Difference between revisions of "Instance Batch Rendering"

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== Overview ==
 
== Overview ==
 
Instance Batch Rendering (IBR) is a name I dubbed for a lighter-weight method of handling and rendering multiple Object3D's of the same Mesh.  Android applications need to be optimized for limited memory and speed.  This method will help increase the speed of the rendering process with a lighter footprint, but requires work on your-end as well.  IBR relies on GLSL, and does support bones using a hybrid GPU method.  Features of jPCT may not be available for IBR.
 
Instance Batch Rendering (IBR) is a name I dubbed for a lighter-weight method of handling and rendering multiple Object3D's of the same Mesh.  Android applications need to be optimized for limited memory and speed.  This method will help increase the speed of the rendering process with a lighter footprint, but requires work on your-end as well.  IBR relies on GLSL, and does support bones using a hybrid GPU method.  Features of jPCT may not be available for IBR.
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<li>jPCT (requires GL ES 2+ as it uses GLSL Shaders)</li>
 
<li>jPCT (requires GL ES 2+ as it uses GLSL Shaders)</li>
 
</ul>
 
</ul>
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== How It Works ==
 
== How It Works ==

Revision as of 22:37, 13 July 2016

Overview

Instance Batch Rendering (IBR) is a name I dubbed for a lighter-weight method of handling and rendering multiple Object3D's of the same Mesh. Android applications need to be optimized for limited memory and speed. This method will help increase the speed of the rendering process with a lighter footprint, but requires work on your-end as well. IBR relies on GLSL, and does support bones using a hybrid GPU method. Features of jPCT may not be available for IBR.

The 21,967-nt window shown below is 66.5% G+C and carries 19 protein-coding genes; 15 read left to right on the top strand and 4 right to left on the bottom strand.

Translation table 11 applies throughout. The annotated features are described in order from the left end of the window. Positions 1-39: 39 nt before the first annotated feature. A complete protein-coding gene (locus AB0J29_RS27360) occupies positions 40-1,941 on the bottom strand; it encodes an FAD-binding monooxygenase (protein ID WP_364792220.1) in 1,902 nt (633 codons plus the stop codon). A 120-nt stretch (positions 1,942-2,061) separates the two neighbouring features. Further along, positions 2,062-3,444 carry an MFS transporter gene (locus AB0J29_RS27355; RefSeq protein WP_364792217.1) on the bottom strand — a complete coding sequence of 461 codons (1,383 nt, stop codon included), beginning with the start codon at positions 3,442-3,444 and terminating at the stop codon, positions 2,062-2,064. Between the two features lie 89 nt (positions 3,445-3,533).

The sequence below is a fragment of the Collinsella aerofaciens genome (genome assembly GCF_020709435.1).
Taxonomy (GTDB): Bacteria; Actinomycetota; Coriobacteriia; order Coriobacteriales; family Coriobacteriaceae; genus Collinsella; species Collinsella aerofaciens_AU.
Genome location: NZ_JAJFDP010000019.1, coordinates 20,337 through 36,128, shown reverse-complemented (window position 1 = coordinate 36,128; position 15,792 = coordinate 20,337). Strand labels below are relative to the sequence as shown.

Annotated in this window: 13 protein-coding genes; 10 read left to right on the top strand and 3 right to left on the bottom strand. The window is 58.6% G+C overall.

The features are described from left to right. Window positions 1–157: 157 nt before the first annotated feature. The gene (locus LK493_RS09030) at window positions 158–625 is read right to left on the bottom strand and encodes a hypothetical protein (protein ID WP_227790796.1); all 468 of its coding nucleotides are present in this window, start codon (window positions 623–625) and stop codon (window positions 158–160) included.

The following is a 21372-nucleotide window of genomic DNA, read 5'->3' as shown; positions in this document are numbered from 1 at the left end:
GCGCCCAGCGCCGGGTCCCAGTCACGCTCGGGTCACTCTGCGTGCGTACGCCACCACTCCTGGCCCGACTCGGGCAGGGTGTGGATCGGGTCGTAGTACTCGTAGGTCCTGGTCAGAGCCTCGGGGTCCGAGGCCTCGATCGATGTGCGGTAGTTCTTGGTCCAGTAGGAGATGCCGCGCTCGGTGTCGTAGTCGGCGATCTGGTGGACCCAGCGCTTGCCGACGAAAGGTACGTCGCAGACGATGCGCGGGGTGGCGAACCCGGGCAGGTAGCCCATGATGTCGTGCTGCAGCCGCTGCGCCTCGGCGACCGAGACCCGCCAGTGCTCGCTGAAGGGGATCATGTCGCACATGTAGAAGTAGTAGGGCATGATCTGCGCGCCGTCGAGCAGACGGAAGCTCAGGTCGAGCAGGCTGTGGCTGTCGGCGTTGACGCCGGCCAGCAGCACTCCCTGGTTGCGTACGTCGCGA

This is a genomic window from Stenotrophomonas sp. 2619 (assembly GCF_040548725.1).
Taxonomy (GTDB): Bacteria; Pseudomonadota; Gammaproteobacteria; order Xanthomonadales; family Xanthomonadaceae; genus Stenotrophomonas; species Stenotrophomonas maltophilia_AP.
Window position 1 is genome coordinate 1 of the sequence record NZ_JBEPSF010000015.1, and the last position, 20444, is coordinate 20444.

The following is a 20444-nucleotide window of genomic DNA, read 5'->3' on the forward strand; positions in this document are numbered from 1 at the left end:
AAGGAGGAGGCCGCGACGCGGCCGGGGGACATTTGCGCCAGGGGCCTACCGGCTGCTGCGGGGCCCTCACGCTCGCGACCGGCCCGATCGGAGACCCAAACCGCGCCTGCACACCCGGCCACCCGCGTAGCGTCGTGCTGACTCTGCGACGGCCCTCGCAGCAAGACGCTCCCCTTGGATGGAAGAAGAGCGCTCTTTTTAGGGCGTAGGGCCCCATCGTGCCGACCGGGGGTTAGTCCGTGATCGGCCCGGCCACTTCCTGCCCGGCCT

Example uses of IBR might be:

  • an RTS with multiples of the same model;
  • an FPS with multiple enemies of the same model;
  • rendering trees on terrain;
  • etc...

I have added notes and personal recommendations. This architecture will most likely not be perfect for your project, so please alter and use to fit your needs.

Comments and suggestions are welcome as I will be adding a FAQ to the bottom of the page.


Requirements

  • jPCT (requires GL ES 2+ as it uses GLSL Shaders)


How It Works

IBR works by only creating and adding one Object3D to the world for a given object that can be rendered any number of times. This Object3D is always positioned in-front of camera so it is always picked up in the render pipeline (handled by the InstanceManager on update). A lighter-weight InstanceObject3D class is used instead of an Object3D for the instance's position, rotation, scale, and object type (reference to the Object3D's mesh). An IRenderHook is attached to the Object3D, which ties into jPCT's render pipeline. When the Object3D is rendered, it will loop X number of times through the render call for each instance. Each time calculating the ModelViewMatrix of your Instance3D and passing it into the GLSL Shader as a uniform.

Gains: Speed: IBR taps into the jPCT's render pipeline to batch render all instances of a model synchronously. Memory Usage: lighter footprint per multiple instances.

Losses: Many niceties that the Object3D offers: different texture data per model, octrees, etc... (These features will not come stock)

Using IBR, you will be responsible for determining if each instance is visible by the camera. If there are no visible instances, the InstanceManager will automatically set the Object3D visibility to false, so it does not get added to the render visibility list.


The Code

This code is free, open-source code and you are welcome to use it as you see fit.


XXX Class:



How to Use the Code

  • XXX


FAQ

To be written